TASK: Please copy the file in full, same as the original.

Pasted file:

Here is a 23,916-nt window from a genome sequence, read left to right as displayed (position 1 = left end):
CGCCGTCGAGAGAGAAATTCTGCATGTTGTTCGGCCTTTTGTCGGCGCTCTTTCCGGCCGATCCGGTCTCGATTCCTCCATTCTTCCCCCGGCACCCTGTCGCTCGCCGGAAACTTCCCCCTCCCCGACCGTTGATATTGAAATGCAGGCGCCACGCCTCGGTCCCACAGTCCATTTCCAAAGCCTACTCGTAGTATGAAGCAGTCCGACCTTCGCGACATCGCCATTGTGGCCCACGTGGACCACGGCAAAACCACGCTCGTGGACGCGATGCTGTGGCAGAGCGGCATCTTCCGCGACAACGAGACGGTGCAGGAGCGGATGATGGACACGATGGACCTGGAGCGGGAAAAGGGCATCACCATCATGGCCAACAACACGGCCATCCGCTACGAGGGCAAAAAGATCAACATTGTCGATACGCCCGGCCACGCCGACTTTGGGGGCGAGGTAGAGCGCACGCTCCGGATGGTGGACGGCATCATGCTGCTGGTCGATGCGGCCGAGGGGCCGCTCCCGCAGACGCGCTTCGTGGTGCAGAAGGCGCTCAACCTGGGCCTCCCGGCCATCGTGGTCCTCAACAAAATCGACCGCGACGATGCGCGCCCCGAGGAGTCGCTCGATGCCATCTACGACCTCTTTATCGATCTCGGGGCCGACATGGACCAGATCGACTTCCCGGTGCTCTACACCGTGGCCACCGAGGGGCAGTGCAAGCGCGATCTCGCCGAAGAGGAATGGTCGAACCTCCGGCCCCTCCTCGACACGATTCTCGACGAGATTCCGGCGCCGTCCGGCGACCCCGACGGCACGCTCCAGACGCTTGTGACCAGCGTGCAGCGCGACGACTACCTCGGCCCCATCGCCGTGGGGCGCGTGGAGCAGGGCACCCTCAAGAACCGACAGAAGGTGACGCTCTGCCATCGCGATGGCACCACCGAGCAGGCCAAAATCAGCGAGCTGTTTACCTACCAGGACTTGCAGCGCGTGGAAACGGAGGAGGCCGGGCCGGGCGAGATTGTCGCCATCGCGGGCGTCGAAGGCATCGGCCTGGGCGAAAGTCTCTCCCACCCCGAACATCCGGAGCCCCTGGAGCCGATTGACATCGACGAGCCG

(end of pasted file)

Here is a 23,916-nt window from a genome sequence, read left to right as displayed (position 1 = left end):
CGCCGTCGAGAGAGAAATTCTGCATGTTGTTCGGCCTTTTGTCGGCGCTCTTTCCGGCCGATCCGGTCTCGATTCCTCCATTCTTCCCCCGGCACCCTGTCGCTCGCCGGAAACTTCCCCCTCCCCGACCGTTGATATTGAAATGCAGGCGCCACGCCTCGGTCCCACAGTCCATTTCCAAAGCCTACTCGTAGTATGAAGCAGTCCGACCTTCGCGACATCGCCATTGTGGCCCACGTGGACCACGGCAAAACCACGCTCGTGGACGCGATGCTGTGGCAGAGCGGCATCTTCCGCGACAACGAGACGGTGCAGGAGCGGATGATGGACACGATGGACCTGGAGCGGGAAAAGGGCATCACCATCATGGCCAACAACACGGCCATCCGCTACGAGGGCAAAAAGATCAACATTGTCGATACGCCCGGCCACGCCGACTTTGGGGGCGAGGTAGAGCGCACGCTCCGGATGGTGGACGGCATCATGCTGCTGGTCGATGCGGCCGAGGGGCCGCTCCCGCAGACGCGCTTCGTGGTGCAGAAGGCGCTCAACCTGGGCCTCCCGGCCATCGTGGTCCTCAACAAAATCGACCGCGACGATGCGCGCCCCGAGGAGTCGCTCGATGCCATCTACGACCTCTTTATCGATCTCGGGGCCGACATGGACCAGATCGACTTCCCGGTGCTCTACACCGTGGCCACCGAGGGGCAGTGCAAGCGCGATCTCGCCGAAGAGGAATGGTCGAACCTCCGGCCCCTCCTCGACACGATTCTCGACGAGATTCCGGCGCCGTCCGGCGACCCCGACGGCACGCTCCAGACGCTTGTGACCAGCGTGCAGCGCGACGACTACCTCGGCCCCATCGCCGTGGGGCGCGTGGAGCAGGGCACCCTCAAGAACCGACAGAAGGTGACGCTCTGCCATCGCGATGGCACCACCGAGCAGGCCAAAATCAGCGAGCTGTTTACCTACCAGGACTTGCAGCGCGTGGAAACGGAGGAGGCCGGGCCGGGCGAGATTGTCGCCATCGCGGGCGTCGAAGGCATCGGCCTGGGCGAAAGTCTCTCCCACCCCGAACATCCGGAGCCCCTGGAGCCGATTGACATCGACGAGCCG